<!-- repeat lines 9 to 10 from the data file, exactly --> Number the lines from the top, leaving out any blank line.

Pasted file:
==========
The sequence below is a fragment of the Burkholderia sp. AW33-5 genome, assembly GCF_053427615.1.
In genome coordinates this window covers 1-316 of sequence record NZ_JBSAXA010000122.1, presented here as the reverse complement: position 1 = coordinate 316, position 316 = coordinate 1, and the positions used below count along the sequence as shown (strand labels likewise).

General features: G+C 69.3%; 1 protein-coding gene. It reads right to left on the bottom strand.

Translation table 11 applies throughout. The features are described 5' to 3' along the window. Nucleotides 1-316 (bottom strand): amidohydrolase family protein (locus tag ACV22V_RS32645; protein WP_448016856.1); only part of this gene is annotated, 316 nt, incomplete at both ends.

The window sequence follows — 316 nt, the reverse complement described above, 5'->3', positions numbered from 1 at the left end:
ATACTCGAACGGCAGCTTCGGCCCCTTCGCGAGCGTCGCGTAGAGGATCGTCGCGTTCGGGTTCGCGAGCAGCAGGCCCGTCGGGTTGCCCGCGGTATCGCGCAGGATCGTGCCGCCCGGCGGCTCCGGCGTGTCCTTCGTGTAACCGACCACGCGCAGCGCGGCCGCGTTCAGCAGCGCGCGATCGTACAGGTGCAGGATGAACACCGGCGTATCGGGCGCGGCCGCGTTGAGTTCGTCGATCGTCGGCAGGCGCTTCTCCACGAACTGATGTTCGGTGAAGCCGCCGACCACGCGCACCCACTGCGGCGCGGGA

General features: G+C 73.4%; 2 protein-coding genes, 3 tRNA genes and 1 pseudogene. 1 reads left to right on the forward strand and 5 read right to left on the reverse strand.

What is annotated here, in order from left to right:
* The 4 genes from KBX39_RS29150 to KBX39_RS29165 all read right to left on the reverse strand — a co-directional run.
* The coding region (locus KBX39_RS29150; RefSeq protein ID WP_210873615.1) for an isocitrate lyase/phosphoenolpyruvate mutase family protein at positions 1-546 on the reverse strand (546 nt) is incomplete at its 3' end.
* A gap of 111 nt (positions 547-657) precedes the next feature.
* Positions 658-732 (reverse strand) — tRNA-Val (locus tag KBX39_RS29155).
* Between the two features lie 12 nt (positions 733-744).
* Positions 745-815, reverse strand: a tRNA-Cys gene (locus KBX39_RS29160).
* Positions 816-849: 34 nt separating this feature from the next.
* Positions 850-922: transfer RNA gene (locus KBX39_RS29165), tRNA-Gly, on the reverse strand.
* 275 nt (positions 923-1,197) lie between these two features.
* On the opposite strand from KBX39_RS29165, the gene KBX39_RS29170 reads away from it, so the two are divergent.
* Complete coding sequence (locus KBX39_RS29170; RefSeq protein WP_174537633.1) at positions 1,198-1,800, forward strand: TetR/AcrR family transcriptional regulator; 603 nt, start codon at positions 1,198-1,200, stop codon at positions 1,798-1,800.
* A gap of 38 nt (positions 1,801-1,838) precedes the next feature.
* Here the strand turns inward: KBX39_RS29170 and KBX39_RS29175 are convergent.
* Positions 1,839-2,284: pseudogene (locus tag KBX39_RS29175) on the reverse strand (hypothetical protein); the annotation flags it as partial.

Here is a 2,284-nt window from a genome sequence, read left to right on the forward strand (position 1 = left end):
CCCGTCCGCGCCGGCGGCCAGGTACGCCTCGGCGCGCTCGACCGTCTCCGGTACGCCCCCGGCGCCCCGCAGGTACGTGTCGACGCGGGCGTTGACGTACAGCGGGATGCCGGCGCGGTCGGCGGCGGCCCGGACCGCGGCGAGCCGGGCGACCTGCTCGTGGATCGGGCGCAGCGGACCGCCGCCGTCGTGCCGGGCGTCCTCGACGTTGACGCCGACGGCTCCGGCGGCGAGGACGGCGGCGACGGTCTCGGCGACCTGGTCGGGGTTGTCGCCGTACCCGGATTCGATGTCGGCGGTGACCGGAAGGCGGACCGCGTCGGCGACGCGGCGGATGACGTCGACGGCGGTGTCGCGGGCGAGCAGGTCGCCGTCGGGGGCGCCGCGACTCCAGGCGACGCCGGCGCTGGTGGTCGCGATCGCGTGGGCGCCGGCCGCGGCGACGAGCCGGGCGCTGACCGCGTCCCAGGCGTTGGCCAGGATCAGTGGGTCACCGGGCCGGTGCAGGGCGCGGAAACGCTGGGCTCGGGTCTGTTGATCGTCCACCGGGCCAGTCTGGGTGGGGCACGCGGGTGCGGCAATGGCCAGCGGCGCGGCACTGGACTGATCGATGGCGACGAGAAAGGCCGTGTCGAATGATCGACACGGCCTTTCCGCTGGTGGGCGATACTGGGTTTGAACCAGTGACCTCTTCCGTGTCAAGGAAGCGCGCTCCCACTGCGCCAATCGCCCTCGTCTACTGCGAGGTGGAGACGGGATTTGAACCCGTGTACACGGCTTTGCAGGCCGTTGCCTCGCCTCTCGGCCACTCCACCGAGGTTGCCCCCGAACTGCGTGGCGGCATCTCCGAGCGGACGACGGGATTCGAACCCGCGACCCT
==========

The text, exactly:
* The 4 genes from KBX39_RS29150 to KBX39_RS29165 all read right to left on the reverse strand — a co-directional run.
* The coding region (locus KBX39_RS29150; RefSeq protein ID WP_210873615.1) for an isocitrate lyase/phosphoenolpyruvate mutase family protein at positions 1-546 on the reverse strand (546 nt) is incomplete at its 3' end.